High Fidelity
Review by Aaron Beierle | posted September 26, 2000
Highly Recommended
E - M A I L
this review to a friend
Graphical Version
The Movie:

"High Fidelity" is a film that deserved a wider audience. Released in the final week of March to good reviews, the film didn't get much of a push, and faded fairly quickly. The film pulls off a double play that's not always easy and even less frequently seen in movies lately - the film not only has dialogue that's smart and funny, but great characters that are fully written and completely likable. John Cusack's performance is easily one of his best, as well.

Cusack plays Rob, a record store owner and music fanatic whose girlfriend Laura("Mifune"'s Iben Hjelje) has just left him. This sends him into memories about the top 5 break-ups that he's had throughout his life (with girlfriends played by such actresses as Catherine Zeta-Jones and Lili Taylor). In fact, the majority of his life is based around the "top 5" lists that he consistently shares with his two fellow employees Barry(the scene-stealing Jack Black) and Dick(Todd Louiso).

There really isn't a structured plot; the film mainly is Cusack's Rob serving as tour guide through the troubles that have served as obstacles in his finding the "one", which Laura might have been. The scenes in the store are definitely the highlights though - with Barry going after the customers who don't share his taste in music (with a very funny scene in the trailer). It's an extremely funny performance by Jack Black that's easily one of his best.

And although Cusack talks to the camera a bit too much, the relationships and dialogue feel very natural and very realistic. At the center of it all, is Rob, wondering why things never seem to last with the women in his life, and wondering just what it is he's done wrong, with music as the soundtrack for his life. The film also uses Chicago locations perfectly. Rather than just sort of skimming over places and making them feel generic, "Fidelity" takes real locations and makes them feel...well, real. The only real wrong step the movie takes is Tim Robbins, whose character is a little too goofy.

Based on the novel of the same name (which I'll admit that I have not yet read), "High Fidelity" is a very well-done romantic comedy/drama that is fun and entertaining, as well as very well-written.


VIDEO: Buena Vista presents "High Fidelity" in a 1.85:1 anamorphic transfer that is generally very good, showing that the studio is improving at least slightly in the quality of their efforts. While not outstanding work, this is good stuff - sharpness is good; some scenes seem to have slight softness, but not terribly so. Detail is solid and clarity is never lacking. Cinematography by Seamus McGarvey (the hilarious "Big Tease", also from this year) captures the Chicago locations well.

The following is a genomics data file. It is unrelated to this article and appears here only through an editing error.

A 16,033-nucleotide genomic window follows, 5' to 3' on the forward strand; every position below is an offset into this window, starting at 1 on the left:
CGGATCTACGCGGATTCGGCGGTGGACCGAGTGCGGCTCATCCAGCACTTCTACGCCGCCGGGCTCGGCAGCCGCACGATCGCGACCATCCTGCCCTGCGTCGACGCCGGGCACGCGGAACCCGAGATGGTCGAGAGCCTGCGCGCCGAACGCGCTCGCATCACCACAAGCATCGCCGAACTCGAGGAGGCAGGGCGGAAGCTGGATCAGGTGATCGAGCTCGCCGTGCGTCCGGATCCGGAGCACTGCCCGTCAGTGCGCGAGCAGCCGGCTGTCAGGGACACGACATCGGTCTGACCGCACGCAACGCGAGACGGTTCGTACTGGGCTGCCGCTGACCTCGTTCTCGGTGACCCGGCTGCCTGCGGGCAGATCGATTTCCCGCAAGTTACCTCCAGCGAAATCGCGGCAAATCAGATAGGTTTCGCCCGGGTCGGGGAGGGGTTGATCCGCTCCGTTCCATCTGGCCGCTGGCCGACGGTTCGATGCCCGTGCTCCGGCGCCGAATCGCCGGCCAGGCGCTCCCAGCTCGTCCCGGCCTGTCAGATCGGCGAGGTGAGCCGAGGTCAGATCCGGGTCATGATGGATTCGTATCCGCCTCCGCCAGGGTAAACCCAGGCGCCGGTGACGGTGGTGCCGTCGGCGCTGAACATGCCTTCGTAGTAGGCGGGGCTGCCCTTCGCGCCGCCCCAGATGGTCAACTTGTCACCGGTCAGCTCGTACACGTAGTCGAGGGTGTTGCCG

The presentation runs into a couple of problems besides slight softness; trace amounts of pixelation appear a couple of times, and there are one or two instances of print flaws in the form of slight marks - nothing I found too distracting.

Colors are natural and accurate, looking vibrant and warm throughout the movie. Black level is generally good, and flesh tones are natural. This is a good presentation for much of the film, but it's too bad that it couldn't have looked great instead of looking just good.

SOUND: One would expect good sound from a movie called "High Fidelity", and thankfully, the movie delivers. While the great majority of the film is dialogue-driven, there is a great soundtrack full of classic pop and rock tunes that are presented terrifically, booming through the soundtrack with great clarity. Surrounds aren't used a whole lot, with the exception of the music.

Otherwise, the film offers clear and natural dialogue and is very dialogue driven. Great music score, though.

MENUS:: As usual, Buena Vista's menus are bland and basic, with no animation.


Deleted Scenes: There are 9 deleted scenes included here; they all look very good (not in rough form) and some of them actually are pretty interesting - the only reason I can really think that some of these were taken out is simply the filmmakers thought that the running time was already a bit too long. Most of these scenes are fairly short - about a minute or so a piece. Still, they're here and they're entertaining. Worth a look.

Conversations With...: There are two choices here - John Cusack or director Stephen Frears. Pleasantly, the interviews have also been broken up into topics to choose from; with Cusack, you'll find - "an actor's director", "music and memories", "Barry and Dick", "122 pages" and "an imperfect hero". With Frears you'll find: "a sense of direction", "from London to Chicago", "facing the music", "script to screen" and "casting is everything". These interviews are generally a few minutes long each and are a mixture of behind-the-scenes footage, clips and talk from both Cusack and Frears.

Trailer: Full-screen and Dolby 2.0 - the theatrical trailer.

Final Thoughts: With this and "Grosse Pointe Blank" Cusack has made two really wonderful movies in a row. Although I wish Buena Vista's DVD effort was a little better overall, the movie is still great and definitely recommended.

Copyright 2017 Kleinman.com Inc. All Rights Reserved. Legal Info, Privacy Policy DVDTalk.com is a Trademark of Kleinman.com Inc.